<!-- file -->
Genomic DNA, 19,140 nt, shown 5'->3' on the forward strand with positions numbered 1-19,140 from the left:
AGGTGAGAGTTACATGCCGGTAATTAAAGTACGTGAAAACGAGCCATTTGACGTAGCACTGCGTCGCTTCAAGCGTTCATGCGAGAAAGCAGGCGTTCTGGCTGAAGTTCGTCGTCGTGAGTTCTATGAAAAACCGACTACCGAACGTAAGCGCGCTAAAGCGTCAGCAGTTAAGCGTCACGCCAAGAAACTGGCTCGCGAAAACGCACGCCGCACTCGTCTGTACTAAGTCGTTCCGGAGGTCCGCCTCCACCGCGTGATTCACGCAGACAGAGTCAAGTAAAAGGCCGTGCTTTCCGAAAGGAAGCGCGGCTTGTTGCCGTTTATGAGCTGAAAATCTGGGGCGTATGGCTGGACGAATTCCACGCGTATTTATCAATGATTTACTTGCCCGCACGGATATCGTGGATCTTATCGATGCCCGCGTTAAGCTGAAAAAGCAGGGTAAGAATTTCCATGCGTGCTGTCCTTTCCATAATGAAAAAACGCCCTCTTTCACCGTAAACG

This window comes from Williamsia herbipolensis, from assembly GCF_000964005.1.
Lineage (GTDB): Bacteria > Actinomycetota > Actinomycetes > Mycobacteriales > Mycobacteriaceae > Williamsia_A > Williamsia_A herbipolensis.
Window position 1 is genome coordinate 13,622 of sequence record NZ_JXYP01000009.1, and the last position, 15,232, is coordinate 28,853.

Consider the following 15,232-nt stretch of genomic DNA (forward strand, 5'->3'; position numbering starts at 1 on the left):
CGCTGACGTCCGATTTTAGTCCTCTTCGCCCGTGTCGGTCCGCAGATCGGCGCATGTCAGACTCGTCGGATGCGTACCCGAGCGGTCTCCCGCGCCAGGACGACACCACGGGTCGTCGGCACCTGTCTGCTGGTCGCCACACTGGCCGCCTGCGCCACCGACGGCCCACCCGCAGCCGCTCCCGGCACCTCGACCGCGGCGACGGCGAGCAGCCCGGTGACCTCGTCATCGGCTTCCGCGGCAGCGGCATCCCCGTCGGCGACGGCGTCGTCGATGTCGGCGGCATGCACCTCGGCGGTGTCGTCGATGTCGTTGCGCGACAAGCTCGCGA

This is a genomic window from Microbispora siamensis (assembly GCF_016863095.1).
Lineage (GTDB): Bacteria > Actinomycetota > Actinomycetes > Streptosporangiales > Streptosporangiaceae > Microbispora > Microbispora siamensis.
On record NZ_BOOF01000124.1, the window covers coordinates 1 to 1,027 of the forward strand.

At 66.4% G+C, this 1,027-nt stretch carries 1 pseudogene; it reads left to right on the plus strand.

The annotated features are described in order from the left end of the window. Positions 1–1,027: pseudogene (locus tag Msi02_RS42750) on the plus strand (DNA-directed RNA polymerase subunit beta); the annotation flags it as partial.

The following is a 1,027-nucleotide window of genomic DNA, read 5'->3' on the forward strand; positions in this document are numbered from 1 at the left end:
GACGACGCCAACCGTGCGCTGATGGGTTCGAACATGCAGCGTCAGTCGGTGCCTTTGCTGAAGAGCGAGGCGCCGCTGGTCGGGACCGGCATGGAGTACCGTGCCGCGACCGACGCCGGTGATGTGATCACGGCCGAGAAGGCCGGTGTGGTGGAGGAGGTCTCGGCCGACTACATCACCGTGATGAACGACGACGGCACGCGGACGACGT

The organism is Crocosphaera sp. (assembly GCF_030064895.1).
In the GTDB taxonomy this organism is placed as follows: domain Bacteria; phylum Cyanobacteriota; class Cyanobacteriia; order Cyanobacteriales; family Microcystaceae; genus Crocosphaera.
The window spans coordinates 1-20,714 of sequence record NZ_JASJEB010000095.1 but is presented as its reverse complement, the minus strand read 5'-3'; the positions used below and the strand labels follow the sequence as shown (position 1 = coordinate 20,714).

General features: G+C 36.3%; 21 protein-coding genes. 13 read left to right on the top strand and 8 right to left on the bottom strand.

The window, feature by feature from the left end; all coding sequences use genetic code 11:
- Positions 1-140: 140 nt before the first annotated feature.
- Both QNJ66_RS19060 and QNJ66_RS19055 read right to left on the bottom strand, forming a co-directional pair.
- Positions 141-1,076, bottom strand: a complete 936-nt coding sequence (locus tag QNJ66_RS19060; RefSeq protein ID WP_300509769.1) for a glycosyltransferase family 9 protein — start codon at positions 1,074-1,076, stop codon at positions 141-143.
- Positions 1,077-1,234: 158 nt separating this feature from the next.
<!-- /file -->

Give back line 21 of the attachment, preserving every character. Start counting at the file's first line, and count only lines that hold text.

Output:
- Both QNJ66_RS19060 and QNJ66_RS19055 read right to left on the bottom strand, forming a co-directional pair.